Many icons have come from the Civil Rights Movement such as Abraham Lincoln, Malcolm X, Martin Luther King Jr, and Rosa Parks to name a few but none as big as Frederick Douglas. Frederick was born in February 1818 in Maryland, a breeding ground for racists and lynching of African Amercians. Frederick was a slave who learned to read and write from a young age, a rare sight for many, this is due to Blacks lack of education and literacy skills at the time. Frederick Douglas was freed on September 3, 1838 by disguising himself as a sailor and fleeing to New York. New York was an abolitionist state at the time making it easier for Douglas’s great voice to reach those ignoring the state of slavery.
Frederick Douglass addressed the graduates at Western Reserve College on July 12, 1824. Douglass speech used a formal tone with advance word choices to target his educated audience. In his speech “The Claims of the Negro Ethnology Considered”, he makes two main claims challenging the claims of white men. One, black people are humans and should be treated as humans. Douglass explains that black people possess all the qualities that qualify someone as human.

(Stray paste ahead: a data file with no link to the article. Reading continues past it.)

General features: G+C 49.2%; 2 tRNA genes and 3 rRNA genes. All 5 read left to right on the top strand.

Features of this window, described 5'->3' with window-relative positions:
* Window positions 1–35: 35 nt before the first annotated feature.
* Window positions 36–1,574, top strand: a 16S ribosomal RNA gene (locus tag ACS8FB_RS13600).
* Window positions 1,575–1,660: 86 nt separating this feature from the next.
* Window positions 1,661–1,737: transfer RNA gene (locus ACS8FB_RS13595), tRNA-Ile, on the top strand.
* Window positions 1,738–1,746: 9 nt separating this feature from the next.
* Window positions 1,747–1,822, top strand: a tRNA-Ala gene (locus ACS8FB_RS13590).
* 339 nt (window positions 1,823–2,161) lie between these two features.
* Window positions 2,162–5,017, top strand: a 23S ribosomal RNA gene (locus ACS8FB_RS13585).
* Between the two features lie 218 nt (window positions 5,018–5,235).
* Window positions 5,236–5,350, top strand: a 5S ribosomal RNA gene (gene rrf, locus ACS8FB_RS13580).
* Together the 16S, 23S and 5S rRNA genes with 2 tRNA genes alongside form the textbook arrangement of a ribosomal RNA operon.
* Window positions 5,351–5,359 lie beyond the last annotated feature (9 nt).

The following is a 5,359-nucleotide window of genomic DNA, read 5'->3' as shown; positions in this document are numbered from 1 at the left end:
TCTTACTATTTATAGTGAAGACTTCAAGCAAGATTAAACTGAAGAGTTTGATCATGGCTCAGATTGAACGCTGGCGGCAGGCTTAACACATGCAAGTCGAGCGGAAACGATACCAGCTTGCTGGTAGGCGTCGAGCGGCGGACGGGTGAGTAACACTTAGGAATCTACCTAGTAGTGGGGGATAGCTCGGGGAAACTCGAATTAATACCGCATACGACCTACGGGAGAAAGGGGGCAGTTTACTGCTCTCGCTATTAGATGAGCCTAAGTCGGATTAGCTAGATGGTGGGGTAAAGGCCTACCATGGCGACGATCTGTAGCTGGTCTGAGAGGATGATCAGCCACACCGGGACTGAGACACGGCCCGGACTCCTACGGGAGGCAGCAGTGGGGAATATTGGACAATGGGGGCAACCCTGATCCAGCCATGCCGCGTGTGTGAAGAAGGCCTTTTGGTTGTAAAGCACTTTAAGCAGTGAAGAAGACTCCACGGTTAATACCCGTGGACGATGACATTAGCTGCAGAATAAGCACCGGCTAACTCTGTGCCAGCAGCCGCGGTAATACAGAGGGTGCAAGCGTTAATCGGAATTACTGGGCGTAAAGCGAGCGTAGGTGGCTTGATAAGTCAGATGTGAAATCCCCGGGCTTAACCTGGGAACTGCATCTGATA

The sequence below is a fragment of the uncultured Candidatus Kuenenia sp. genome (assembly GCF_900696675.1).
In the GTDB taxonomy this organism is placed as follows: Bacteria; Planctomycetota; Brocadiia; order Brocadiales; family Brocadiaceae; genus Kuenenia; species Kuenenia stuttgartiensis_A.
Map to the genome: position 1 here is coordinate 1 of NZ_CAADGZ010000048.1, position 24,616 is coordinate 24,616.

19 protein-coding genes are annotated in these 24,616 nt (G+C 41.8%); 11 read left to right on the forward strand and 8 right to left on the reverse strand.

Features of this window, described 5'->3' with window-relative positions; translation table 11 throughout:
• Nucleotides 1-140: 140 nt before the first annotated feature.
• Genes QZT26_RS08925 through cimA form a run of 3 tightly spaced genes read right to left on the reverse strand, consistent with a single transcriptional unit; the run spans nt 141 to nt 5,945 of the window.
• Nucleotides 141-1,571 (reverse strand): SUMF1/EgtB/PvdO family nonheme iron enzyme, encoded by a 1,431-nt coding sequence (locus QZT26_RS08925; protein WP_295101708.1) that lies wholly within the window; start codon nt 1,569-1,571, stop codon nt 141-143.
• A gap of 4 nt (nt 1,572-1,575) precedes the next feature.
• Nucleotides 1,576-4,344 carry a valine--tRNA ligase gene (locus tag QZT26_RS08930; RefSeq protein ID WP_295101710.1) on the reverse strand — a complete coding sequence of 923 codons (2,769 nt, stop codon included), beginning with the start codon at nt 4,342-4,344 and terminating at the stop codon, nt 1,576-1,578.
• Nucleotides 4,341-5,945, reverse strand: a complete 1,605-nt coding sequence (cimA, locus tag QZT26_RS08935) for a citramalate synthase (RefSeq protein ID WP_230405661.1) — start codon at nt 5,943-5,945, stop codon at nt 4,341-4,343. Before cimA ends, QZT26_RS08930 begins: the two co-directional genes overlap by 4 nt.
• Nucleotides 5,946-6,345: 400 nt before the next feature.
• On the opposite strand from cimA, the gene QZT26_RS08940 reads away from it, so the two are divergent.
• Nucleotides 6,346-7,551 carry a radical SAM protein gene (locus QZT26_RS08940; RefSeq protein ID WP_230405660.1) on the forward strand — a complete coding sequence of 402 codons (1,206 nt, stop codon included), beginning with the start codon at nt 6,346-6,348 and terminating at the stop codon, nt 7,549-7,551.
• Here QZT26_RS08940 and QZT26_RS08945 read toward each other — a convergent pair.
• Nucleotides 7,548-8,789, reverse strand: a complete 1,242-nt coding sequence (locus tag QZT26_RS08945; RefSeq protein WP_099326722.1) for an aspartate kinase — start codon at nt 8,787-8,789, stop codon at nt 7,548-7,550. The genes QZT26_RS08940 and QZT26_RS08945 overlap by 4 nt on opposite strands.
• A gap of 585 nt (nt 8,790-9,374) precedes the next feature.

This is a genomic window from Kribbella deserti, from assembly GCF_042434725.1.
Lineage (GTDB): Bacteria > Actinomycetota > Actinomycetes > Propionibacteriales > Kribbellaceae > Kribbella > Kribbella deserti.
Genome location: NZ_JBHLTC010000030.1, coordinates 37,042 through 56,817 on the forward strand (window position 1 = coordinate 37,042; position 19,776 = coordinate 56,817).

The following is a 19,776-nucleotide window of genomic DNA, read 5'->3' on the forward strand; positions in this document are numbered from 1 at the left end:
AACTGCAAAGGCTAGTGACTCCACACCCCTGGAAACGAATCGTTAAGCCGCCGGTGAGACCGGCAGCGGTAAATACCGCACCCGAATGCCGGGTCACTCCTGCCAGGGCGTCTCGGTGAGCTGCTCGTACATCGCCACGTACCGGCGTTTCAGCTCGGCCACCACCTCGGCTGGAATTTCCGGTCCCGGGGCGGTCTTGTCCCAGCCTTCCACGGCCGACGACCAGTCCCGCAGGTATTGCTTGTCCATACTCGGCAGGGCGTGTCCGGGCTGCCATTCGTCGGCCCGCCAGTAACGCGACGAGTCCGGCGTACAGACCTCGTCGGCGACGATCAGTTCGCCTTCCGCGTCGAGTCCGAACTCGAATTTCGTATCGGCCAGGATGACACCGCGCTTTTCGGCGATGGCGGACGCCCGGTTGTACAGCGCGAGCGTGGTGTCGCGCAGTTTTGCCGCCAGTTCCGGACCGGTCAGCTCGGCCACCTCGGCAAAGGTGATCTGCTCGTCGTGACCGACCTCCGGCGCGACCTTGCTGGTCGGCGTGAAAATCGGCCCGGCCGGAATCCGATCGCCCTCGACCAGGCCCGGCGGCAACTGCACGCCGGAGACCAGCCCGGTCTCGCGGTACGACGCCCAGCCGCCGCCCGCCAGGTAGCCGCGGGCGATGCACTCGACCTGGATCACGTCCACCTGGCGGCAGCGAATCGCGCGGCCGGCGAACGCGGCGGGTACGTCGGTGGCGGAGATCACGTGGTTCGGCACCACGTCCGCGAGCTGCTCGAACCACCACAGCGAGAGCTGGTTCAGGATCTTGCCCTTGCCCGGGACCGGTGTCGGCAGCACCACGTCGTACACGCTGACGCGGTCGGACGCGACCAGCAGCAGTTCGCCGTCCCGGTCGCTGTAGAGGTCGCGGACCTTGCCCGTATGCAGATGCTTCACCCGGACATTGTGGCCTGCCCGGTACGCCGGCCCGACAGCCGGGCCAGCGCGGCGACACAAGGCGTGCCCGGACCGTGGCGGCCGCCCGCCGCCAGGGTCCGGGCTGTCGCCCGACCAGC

Amazing for its historical importance and its uniqueness (as one of the few black female voices to be recorded at this time). It's also an interesting study of how white voices interject and "validate" black voices, a pernicious dynamic that still exists today. It definitely highlights some of the issues Frederick Douglass had with the abolitionist movement, especially concerning the control of one's own voice. What doesn't get said often rings louder in this account than what does.
In Chapter 1 and 2 of “Creating Black Americans,” author Nell Irvin Painter addresses an imperative issue in which African history and the lives of Africans are often dismissed (2) and continue to be perceived in a negative light (1). This book gives the author the chance to revive the history of Africa, being this a sacred place to provide readers with a “history of their own.” (Painter 4) The issue that Africans were depicted in a negative light impacted various artworks and educational settings in the 19th and early 20th century. For instance, in educational settings, many students were exposed to the Eurocentric Western learning which its depiction of Africa were not only biased, but racist as well.
Progress is something everyone has to struggle and fought it through. Without progress and struggles, people wouldn't know how to make something better. Frederick Douglass once said that “If there’s no struggle, there’s no progress.” The struggle can be a physical struggle or a moral struggle, and any of them would work.